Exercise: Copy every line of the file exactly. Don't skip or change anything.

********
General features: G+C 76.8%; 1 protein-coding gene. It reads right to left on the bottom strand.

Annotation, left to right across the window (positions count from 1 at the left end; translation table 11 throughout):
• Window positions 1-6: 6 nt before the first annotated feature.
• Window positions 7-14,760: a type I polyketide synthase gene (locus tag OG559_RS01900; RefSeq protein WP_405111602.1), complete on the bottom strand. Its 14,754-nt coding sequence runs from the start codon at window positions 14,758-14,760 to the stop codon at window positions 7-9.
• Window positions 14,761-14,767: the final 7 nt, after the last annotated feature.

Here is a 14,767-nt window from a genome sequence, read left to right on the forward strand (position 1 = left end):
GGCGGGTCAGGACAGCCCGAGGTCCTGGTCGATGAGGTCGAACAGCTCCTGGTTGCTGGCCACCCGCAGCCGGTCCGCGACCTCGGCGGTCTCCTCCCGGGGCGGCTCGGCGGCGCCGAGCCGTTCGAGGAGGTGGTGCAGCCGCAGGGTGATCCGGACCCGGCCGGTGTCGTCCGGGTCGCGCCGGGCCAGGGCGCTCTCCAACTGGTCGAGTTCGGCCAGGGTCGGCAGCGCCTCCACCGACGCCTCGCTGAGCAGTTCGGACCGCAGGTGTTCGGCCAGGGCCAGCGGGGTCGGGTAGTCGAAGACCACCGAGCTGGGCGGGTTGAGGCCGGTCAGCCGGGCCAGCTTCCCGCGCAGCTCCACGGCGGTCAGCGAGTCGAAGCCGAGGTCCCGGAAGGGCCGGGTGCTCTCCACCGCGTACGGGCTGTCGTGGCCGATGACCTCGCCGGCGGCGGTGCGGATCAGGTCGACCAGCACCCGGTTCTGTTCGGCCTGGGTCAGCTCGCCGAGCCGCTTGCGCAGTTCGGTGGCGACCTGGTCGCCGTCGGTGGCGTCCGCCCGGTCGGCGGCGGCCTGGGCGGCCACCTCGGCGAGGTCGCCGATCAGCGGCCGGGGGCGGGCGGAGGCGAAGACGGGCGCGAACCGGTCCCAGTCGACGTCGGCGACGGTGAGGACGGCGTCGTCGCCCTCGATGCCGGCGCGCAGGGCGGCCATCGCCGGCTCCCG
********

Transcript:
General features: G+C 76.8%; 1 protein-coding gene. It reads right to left on the bottom strand.

Annotation, left to right across the window (positions count from 1 at the left end; translation table 11 throughout):
• Window positions 1-6: 6 nt before the first annotated feature.
• Window positions 7-14,760: a type I polyketide synthase gene (locus tag OG559_RS01900; RefSeq protein WP_405111602.1), complete on the bottom strand. Its 14,754-nt coding sequence runs from the start codon at window positions 14,758-14,760 to the stop codon at window positions 7-9.
• Window positions 14,761-14,767: the final 7 nt, after the last annotated feature.

Here is a 14,767-nt window from a genome sequence, read left to right on the forward strand (position 1 = left end):
GGCGGGTCAGGACAGCCCGAGGTCCTGGTCGATGAGGTCGAACAGCTCCTGGTTGCTGGCCACCCGCAGCCGGTCCGCGACCTCGGCGGTCTCCTCCCGGGGCGGCTCGGCGGCGCCGAGCCGTTCGAGGAGGTGGTGCAGCCGCAGGGTGATCCGGACCCGGCCGGTGTCGTCCGGGTCGCGCCGGGCCAGGGCGCTCTCCAACTGGTCGAGTTCGGCCAGGGTCGGCAGCGCCTCCACCGACGCCTCGCTGAGCAGTTCGGACCGCAGGTGTTCGGCCAGGGCCAGCGGGGTCGGGTAGTCGAAGACCACCGAGCTGGGCGGGTTGAGGCCGGTCAGCCGGGCCAGCTTCCCGCGCAGCTCCACGGCGGTCAGCGAGTCGAAGCCGAGGTCCCGGAAGGGCCGGGTGCTCTCCACCGCGTACGGGCTGTCGTGGCCGATGACCTCGCCGGCGGCGGTGCGGATCAGGTCGACCAGCACCCGGTTCTGTTCGGCCTGGGTCAGCTCGCCGAGCCGCTTGCGCAGTTCGGTGGCGACCTGGTCGCCGTCGGTGGCGTCCGCCCGGTCGGCGGCGGCCTGGGCGGCCACCTCGGCGAGGTCGCCGATCAGCGGCCGGGGGCGGGCGGAGGCGAAGACGGGCGCGAACCGGTCCCAGTCGACGTCGGCGACGGTGAGGACGGCGTCGTCGCCCTCGATGCCGGCGCGCAGGGCGGCCATCGCCGGCTCCCG